2015 ISAKOS Biennial Congress ePoster #1110

Results of Use of Local Anaesthesia With Intra-Venous Sedation in Non-Reconstructive Knee Arthroscopy in 351 Consecutive Procedures, With Focus on Effectiveness, Need for Patient Selection and Level of Sedation

Arno Smit, MD, FRCSC, White Rock, BC CANADA
White Rock Orthopaedic Surgery Centre, White Rock, British Columbia, CANADA

FDA Status Cleared

Summary: Local anesthesia with intra-venous sedation was found efficacious in performing 351 consecutive non-reconstructive knee arthroscopy procedures, without the need for patient selection or excessive sedation.




Local anaesthesia with intra-venous sedation for knee arthroscopy remains relatively infrequently used, despite having been established as safe and effective. Concerns regarding the need for patient selection, excessive sedation and lack of consistency have limited its use. This study reports a single surgeon experience with 351 consecutive non-reconstructive unilateral knee arthroscopies, performed over a five-year period (2008-2013).


Prospectively collected data regarding 351 consecutive unilateral non-reconstructive knee arthroscopy procedures performed in a single non-hospital surgical facility were reviewed. All surgery was initiated with intravenous sedation at the discretion of the anaesthesiologist. The knee was then prepared for surgery by the surgeon through infiltration of the subcutaneous tissues and intra-articular injection using a local anaesthetic mixture (bupivacaine 2 mg/ml, ketorolac 0.3 mg/ml, epinephrine 1:200.000 in normal saline). A minimum of 10 minutes was observed from administration of local anaesthetic to surgery. Level of intra-operative sedation was determined by the anaesthesiologist. Upon procedure completion, standard nursing protocol, based on Aldrete scores, was used in the post-anaesthesia care unit(PACU). At discharge, a quality improvement/patient satisfaction questionnaire was provided, with the request to return this to the facility within two weeks. Patient demographics were established. The following outcomes are reported: 1/completion of surgical goals. 2/utilization data of operating room and PACU. 3/medication utilization in operating room. 4/PACU pain scores. 5/PACU sedation scores. 6/PACU discharge scores. 7/ questionnaire-derived patient satisfaction scores.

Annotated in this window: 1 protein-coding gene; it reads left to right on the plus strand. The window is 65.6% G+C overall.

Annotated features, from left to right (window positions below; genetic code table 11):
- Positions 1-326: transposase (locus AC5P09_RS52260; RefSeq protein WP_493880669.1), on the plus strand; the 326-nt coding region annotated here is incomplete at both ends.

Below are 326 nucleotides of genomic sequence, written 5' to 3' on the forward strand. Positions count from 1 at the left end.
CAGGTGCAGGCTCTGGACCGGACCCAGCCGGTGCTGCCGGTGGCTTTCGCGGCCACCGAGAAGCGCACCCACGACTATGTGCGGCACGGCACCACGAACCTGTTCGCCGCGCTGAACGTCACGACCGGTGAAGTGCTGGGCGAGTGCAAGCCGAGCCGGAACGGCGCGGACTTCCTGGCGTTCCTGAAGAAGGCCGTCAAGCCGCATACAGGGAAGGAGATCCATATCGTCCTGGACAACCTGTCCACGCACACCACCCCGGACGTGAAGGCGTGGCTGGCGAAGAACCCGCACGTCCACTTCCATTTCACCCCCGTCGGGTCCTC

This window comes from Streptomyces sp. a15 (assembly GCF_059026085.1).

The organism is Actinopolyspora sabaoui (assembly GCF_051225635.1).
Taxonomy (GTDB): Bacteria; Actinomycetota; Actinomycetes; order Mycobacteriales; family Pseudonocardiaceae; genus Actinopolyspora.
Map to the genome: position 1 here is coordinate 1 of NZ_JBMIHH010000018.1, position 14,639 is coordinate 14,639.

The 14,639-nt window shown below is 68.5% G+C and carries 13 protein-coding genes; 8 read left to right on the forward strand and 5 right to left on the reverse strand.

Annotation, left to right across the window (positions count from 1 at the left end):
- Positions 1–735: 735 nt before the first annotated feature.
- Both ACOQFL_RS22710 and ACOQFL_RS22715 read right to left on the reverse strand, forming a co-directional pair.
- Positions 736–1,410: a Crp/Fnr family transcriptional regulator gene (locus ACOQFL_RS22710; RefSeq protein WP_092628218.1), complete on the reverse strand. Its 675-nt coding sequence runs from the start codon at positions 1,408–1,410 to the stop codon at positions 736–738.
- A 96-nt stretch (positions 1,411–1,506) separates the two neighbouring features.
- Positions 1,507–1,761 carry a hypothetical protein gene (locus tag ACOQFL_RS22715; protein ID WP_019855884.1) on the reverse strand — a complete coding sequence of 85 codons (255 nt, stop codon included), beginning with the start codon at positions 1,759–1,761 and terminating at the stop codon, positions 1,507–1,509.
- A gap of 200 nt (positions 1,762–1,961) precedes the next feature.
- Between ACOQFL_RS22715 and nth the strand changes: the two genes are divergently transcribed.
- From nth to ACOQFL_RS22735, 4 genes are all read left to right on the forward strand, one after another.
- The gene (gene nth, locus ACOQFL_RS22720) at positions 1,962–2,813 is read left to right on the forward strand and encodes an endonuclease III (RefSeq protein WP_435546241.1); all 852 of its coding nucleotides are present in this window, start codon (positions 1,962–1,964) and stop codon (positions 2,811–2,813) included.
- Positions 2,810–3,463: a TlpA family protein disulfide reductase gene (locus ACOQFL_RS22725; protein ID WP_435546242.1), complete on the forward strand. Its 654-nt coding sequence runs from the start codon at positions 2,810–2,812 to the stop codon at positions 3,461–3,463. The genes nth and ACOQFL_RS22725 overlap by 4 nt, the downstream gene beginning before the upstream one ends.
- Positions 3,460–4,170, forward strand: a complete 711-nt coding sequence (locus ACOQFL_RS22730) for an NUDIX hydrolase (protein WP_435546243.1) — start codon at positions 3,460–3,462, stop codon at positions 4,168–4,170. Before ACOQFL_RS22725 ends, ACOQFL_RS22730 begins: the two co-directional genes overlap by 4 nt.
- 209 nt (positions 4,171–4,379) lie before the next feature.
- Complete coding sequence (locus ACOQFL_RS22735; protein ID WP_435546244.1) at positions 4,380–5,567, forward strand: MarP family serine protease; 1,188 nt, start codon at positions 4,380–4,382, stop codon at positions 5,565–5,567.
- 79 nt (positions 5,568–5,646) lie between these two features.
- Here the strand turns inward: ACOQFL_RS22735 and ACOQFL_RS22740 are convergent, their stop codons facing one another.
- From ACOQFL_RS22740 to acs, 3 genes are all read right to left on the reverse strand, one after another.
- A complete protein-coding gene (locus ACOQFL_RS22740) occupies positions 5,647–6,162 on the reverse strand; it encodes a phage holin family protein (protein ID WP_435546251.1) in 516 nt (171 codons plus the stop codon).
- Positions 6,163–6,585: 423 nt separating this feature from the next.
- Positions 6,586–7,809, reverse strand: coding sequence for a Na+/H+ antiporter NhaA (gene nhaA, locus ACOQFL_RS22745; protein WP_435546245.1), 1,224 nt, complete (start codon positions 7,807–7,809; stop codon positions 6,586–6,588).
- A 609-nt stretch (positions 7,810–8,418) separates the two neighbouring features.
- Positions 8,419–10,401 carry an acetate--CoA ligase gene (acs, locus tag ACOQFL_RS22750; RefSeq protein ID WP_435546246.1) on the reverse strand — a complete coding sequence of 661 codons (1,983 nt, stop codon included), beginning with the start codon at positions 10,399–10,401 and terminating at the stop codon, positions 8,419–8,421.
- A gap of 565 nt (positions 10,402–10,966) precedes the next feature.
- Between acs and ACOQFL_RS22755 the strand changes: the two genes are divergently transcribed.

Patient demographics. Gender: male 183(52%), female 168(48%). Age(years): average(±standard deviation(SD)) 55(±15), range 13-86, median 56). Weight(kg): average(±SD) 83.4(±16.6), range 45-133, median 82. Body mass index(‘BMI’, kg/m²): average(±SD) 27.6(±4.2), range 18.3-39.8, median 27.2. ASA classification: ASA-1 57.8%, ASA-2 40.5%, ASA-3 1.7%.
1/Completion of surgical goals was achieved in all cases. No procedures were aborted. No conversion to general anaesthesia was required. No tourniquet use was necessary.
2/Duration of surgery(minutes): average(±SD) 17(±8), range 5-93, median 16.
PACU utilization(minutes): average(±SD) 48(±13), range 17-116, median 45.
Facility time from entrance into operating room to discharge(minutes): average(±SD) 99(±19), range 66-255, median 97
3/Operating room medication:
Bupivacaine(mg/kg, used in all cases): average(±SD) 2.18(±28), range 0.82-2.92, median 2.12.
Fentanyl(mcg, 350/351 cases): average(±SD) 70.5(±24.8), range 25-150, median 50. Midazolam(mg, 336/351cases): average(±SD) 2.2(±0.85), range 1-6, median 2. Propofol(mg, 285/351 cases): average(±SD) 143(±104), range 20-600, median 120.
4/PACU pain scores (visual analogue scale(VAS):0-10, ‘0’ no pain, ‘10’ most severe pain). Score 0/10: 303 patients(86%), 1-2/10: 38 patients(11%), 3-4/10: 7 patients(2%), 5-6/10: 0 patients(0%), 7-8/10: 1 patient(0.3%), 9-10/10: 0 patients(0%).
5/ PACU sedation scores. A/Upon PACU admission. Fully-awake: 238 patients(68%). Rousable-by-voice: 98 patients(27%). Non-responsive: 16 patients(5%). B/Twenty minutes after PACU admission. Fully-awake: 345 patients(98%), Rousable-by-voice: 7 patients(2%). Non-responsive: 0 patients(0%). C/At discharge. Fully-awake: 351 patients(100%).
6/ Discharge Aldrete scores.10/10: 343 patients(97%), 9/10: 8 patients(3%).
7/ Questionnaires returned: 117(30%). Overall satisfaction (VAS 0-10): 78% ‘very satisfied’(9-10/10), 20% ‘quite satisfied’(7-8/10), 2% ‘merely satisfied’(5-6/10).


Local anaesthesia with intra-venous sedation allows expedient and predictable non-reconstructive knee arthroscopy in a non-hospital facility setting, without the need for case selection or excessive sedation. Surgical goals can reliably be met. Patient satisfaction has been confirmed.